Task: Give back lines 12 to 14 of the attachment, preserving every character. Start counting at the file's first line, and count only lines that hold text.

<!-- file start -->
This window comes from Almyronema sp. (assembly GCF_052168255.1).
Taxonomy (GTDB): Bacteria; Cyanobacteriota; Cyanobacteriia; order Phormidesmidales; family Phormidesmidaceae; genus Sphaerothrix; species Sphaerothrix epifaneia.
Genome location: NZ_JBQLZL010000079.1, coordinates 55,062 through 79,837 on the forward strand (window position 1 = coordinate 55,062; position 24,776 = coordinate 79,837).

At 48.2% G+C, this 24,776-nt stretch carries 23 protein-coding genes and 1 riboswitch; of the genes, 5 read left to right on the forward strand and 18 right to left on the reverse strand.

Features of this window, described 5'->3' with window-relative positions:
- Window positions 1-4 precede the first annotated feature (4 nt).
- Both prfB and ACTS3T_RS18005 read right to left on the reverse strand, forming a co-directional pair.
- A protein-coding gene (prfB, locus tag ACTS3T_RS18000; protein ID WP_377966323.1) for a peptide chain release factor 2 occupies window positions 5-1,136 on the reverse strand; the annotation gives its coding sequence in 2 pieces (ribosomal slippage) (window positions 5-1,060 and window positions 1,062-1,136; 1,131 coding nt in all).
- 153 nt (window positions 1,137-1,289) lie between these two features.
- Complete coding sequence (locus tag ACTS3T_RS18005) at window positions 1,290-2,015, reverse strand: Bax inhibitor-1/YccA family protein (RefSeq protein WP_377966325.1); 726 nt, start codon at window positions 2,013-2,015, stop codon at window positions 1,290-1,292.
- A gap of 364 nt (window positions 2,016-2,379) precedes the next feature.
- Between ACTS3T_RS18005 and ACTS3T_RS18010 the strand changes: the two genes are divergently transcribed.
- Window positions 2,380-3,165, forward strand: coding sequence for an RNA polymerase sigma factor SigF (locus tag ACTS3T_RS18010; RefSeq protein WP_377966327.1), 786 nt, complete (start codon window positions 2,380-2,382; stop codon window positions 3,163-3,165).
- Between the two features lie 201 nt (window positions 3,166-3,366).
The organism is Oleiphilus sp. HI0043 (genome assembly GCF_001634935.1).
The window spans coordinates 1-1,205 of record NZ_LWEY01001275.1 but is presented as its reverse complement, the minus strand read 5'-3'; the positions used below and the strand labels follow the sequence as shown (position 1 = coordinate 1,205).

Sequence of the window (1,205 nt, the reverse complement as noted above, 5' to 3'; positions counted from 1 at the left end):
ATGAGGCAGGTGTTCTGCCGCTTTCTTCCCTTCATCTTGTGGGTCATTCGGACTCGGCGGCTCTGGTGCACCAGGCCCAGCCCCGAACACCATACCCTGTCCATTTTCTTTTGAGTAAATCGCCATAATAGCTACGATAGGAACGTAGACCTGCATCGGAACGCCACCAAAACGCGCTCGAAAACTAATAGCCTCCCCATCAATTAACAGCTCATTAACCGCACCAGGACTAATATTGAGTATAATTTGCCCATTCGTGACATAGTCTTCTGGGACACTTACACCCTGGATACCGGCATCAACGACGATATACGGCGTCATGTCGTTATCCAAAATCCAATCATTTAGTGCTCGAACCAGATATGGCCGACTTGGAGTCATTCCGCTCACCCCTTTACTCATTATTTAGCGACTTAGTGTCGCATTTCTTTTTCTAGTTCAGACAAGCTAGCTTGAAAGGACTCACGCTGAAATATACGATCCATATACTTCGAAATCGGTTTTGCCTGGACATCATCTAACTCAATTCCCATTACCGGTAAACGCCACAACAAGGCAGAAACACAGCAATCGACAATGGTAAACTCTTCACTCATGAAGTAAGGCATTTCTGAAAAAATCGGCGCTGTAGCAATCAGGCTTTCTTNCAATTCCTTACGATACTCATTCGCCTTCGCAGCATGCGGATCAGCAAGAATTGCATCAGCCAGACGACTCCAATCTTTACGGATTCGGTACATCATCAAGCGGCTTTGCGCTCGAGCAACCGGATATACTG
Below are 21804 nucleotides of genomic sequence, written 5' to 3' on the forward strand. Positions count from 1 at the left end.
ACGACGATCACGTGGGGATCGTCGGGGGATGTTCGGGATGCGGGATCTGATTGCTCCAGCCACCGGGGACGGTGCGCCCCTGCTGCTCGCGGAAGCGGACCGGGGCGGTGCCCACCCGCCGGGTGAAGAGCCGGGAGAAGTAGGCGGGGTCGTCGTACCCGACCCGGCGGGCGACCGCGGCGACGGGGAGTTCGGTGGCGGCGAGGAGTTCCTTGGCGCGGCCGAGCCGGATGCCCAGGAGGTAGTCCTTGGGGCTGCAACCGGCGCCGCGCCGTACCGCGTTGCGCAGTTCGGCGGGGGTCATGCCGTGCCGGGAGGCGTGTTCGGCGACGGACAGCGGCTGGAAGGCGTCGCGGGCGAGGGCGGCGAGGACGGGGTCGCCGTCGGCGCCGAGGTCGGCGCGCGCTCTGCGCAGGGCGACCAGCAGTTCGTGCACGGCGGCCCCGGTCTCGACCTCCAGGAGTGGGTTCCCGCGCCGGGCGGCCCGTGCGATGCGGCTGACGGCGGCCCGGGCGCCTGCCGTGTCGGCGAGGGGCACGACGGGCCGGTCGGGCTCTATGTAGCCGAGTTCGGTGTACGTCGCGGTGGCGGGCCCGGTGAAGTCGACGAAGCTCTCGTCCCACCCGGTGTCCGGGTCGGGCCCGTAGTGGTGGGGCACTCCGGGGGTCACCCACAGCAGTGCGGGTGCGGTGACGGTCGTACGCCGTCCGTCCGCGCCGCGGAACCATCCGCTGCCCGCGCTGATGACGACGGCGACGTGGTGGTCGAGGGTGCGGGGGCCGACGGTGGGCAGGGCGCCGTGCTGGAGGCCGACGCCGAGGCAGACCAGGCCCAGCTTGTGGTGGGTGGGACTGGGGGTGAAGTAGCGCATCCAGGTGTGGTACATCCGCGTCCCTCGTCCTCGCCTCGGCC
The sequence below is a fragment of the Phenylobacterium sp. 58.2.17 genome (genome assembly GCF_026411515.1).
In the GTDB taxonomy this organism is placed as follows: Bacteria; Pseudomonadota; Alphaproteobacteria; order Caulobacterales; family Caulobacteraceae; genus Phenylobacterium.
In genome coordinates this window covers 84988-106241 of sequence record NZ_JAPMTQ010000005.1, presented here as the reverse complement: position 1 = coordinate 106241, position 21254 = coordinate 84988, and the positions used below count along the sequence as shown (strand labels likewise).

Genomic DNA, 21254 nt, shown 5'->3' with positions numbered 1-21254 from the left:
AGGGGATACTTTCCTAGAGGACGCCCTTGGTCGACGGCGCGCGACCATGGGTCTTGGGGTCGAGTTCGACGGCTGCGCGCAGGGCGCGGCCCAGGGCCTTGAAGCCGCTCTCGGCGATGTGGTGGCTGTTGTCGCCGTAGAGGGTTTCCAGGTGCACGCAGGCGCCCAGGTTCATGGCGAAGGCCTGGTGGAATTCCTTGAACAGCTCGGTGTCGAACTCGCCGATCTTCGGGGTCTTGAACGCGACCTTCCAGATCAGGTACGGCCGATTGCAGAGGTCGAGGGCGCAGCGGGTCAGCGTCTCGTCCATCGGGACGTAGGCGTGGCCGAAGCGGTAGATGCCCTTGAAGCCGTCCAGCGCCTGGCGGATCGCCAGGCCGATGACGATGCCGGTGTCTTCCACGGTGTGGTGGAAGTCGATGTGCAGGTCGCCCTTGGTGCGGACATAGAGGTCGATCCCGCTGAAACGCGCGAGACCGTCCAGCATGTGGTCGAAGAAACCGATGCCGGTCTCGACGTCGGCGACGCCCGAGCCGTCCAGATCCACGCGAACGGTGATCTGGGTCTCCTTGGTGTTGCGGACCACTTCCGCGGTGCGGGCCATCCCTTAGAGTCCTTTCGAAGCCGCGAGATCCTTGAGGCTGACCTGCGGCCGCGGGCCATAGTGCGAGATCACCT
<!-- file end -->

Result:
- Between ACTS3T_RS18005 and ACTS3T_RS18010 the strand changes: the two genes are divergently transcribed.
- Window positions 2,380-3,165, forward strand: coding sequence for an RNA polymerase sigma factor SigF (locus tag ACTS3T_RS18010; RefSeq protein WP_377966327.1), 786 nt, complete (start codon window positions 2,380-2,382; stop codon window positions 3,163-3,165).
- Between the two features lie 201 nt (window positions 3,166-3,366).